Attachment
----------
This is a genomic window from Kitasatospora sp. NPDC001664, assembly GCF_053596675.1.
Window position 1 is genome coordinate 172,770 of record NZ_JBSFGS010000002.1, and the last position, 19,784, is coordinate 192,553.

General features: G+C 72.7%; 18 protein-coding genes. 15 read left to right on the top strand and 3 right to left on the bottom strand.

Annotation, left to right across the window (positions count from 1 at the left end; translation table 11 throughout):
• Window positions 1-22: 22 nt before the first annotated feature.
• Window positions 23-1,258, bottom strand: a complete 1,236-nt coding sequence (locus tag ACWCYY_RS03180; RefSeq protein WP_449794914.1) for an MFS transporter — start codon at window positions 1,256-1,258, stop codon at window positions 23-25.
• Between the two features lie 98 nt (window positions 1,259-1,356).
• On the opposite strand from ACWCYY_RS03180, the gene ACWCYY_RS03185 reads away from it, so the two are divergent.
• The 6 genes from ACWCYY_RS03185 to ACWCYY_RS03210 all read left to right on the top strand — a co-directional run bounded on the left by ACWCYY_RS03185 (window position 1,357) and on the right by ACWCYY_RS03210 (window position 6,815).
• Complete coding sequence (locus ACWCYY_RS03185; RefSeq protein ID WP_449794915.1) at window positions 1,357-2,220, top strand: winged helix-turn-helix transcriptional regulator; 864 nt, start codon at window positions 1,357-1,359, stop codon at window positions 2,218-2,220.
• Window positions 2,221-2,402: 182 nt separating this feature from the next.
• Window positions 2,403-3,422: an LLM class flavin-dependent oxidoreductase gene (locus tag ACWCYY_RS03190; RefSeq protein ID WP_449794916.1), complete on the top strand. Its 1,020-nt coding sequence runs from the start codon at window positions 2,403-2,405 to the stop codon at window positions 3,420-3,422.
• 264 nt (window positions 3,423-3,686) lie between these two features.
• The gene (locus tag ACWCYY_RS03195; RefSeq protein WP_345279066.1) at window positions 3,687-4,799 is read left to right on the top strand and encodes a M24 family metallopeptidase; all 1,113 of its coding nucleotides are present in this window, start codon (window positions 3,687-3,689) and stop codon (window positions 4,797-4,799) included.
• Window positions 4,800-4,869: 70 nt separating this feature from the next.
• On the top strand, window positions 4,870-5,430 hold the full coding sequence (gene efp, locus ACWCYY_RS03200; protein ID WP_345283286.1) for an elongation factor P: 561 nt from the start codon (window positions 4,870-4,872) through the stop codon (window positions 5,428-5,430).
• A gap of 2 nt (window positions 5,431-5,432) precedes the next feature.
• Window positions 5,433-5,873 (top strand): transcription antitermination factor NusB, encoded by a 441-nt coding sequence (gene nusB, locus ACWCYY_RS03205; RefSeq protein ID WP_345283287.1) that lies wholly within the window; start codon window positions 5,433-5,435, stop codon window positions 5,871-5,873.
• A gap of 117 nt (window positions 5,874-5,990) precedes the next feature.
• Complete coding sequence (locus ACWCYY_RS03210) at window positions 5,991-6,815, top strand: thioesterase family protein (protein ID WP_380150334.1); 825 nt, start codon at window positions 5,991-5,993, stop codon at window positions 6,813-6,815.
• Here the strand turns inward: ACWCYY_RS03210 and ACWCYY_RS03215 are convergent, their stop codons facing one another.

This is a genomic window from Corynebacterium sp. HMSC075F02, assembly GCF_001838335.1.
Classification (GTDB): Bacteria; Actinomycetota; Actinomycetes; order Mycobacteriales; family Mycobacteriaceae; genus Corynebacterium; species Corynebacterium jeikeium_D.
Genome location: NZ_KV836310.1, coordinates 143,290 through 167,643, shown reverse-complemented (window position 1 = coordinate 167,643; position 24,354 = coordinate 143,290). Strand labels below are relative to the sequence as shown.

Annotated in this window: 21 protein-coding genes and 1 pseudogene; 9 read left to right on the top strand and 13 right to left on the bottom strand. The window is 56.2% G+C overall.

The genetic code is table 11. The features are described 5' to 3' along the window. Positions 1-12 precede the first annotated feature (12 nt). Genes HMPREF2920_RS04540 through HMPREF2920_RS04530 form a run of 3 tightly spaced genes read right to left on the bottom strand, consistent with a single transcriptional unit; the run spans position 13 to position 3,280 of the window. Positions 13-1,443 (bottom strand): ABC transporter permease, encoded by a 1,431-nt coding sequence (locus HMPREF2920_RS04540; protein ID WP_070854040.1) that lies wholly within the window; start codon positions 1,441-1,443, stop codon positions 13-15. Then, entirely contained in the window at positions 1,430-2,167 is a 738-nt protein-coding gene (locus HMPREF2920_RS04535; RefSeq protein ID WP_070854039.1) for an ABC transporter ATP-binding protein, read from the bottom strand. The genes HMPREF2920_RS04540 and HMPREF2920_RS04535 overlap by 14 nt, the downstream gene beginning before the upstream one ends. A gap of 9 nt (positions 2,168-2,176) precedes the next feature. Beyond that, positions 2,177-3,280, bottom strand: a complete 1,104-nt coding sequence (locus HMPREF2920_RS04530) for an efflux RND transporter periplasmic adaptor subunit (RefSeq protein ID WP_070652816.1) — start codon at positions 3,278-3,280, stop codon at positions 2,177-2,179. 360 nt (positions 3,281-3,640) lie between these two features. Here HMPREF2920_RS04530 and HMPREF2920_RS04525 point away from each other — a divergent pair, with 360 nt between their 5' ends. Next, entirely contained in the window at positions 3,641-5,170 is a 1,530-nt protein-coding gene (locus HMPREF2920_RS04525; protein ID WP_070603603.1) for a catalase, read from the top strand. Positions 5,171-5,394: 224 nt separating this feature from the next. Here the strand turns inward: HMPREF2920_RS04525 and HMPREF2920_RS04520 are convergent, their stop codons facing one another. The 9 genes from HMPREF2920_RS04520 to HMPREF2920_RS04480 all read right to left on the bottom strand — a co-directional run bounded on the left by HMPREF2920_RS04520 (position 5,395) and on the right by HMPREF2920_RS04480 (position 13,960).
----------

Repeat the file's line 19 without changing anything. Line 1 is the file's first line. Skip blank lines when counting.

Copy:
• A gap of 117 nt (window positions 5,874-5,990) precedes the next feature.